Monday, August 01, 2011
Happy 30th, MTV!!!
So, with that announcement out of the way last week, I can talk about how numerology plays a part in things. MTV was launched 30 years ago today. Last week, I turned 40. Meaning, I was 10 years old when Music Television came into being. Yes, I spent over a decade celebrating, researching and sharing news and information about that decade. It only makes sense that I would have to finish work on the book about the decade before the end of the year... I mean, just look at all those 'zeroes'. They speak volumes to me. I digress. This was supposed to focus on a birthday. So I'll share my experience with the channel.
I discovered MTV late. Well, not really late. I really was 'raised on radio'. Yet, I was spending the night at a friend's house (I think his name was Matt W. but I won't condemn him) when I first glimpsed a music video. I was in awe! I begged my parents to get cable. That didn't work. They were late adopters. I mean, we didn't get our Atari until Ms. Pac-man came with it. Anyhow, I'd have to steal moments at other people's houses until we finally got Music Television.
I've told listeners before that I was an avid Casey Kasem listener. There is something about countdowns related to charts and the battle for the top spot that thrilled me. Ok, it was mainly the trivia that came along before Casey would play the song. So, watching MTV's weekly countdowns became just as important later on. But, none more than what happened on July 13, 1985.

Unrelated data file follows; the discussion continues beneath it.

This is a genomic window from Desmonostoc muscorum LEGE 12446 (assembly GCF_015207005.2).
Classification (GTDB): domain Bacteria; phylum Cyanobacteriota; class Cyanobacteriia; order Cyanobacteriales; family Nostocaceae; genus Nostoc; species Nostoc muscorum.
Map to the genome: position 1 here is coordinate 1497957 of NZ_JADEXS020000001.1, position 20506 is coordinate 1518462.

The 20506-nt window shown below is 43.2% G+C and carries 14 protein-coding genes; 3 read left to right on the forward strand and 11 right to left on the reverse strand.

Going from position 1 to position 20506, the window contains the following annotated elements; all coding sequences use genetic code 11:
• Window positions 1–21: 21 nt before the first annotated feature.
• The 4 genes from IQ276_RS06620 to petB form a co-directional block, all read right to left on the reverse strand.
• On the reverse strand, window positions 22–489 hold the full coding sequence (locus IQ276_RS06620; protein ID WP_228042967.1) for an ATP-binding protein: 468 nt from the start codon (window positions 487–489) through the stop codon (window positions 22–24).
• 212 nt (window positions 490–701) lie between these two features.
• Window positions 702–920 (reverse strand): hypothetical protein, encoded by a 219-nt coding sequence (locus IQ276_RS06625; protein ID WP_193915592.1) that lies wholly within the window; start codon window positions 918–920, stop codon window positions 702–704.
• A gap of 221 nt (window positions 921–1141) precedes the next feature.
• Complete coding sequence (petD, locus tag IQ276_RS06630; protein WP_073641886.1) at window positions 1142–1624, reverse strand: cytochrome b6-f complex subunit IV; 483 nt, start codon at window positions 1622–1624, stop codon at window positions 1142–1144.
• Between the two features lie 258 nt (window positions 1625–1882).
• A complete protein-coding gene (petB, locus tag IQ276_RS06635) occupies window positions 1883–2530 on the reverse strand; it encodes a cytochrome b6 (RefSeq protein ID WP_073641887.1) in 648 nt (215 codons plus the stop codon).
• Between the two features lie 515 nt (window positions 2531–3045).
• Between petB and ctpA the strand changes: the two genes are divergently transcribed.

Summer vacation was in full swing. We were on our way up to Idaho to spend time with my grandparents and aunt. Actually, it wasn't so bad there in their little town as they had this funky dish pointing at the sky with hundreds of channels... including MTV. (Where I first caught the premiere of Falco's "Jeanny" video.) Anyhow, here we are on this trip. For some reason, my family decided to stay a day or so in the itty-bitty town we kept blowing through on every trip to Idaho. But, I'm content... they have MTV in the hotel. My brothers and sister were down playing in the pool and I was glued to the television screen watching something called Live Aid. I don't know how I got away with watching that much uninterrupted TV but seeing some of my 'radio' heroes on stage trying to make a difference meant something... means something to this day.
I was born to be on their music video-related game show, Remote Control. Never got the chance. I also waited anxiously for MTV Music News with Kurt Loder. The man knew his stuff. Heck, that could be a reason for me taking music journalism seriously. Hmmm...
There was also something called 120 Minutes that seared a place in my skull. Alternative music was defined differently back then. You see, 'alternative' was what wasn't being played on the radio -- making it the alternative to what was out there. Many genres filled this area (of which some became favorites of mine) but it could all be lumped into the college rock banner as well. Heck, where else would bands like Public Enemy, Morrissey, Mudhoney, Public Image Ltd., the Ramones, 3rd Base, They Might Be Giants, the Replacements or many others be seen? It was 120 Minutes that gave me variety and view of what was beyond 'pop.'
I dedicate part of a chapter of the upcoming book to MTV for taking a bunch of musicians and making them bigger than a radio wave. Breaking artists that wouldn't normally get heard, breaking some that probably shouldn't have been heard or prolonging careers that maybe shouldn't have been -- the network did more to change the trajectory of music than any force during the decade. It may have also been it's worst enemy. Many imitators arose (many a local UHF station was launched under the guise of a 'free' music video channel, weekend video shows like Friday Night Videos and Night Flight, Canada's MuchMusic and scores of others) and eventually they changed what the M in MTV stood for. But, what a run it was. A history worthy of singing a little "Video Killed The Radio Star" or "Money For Nothing" to celebrate a 30th birthday for it, isn't it?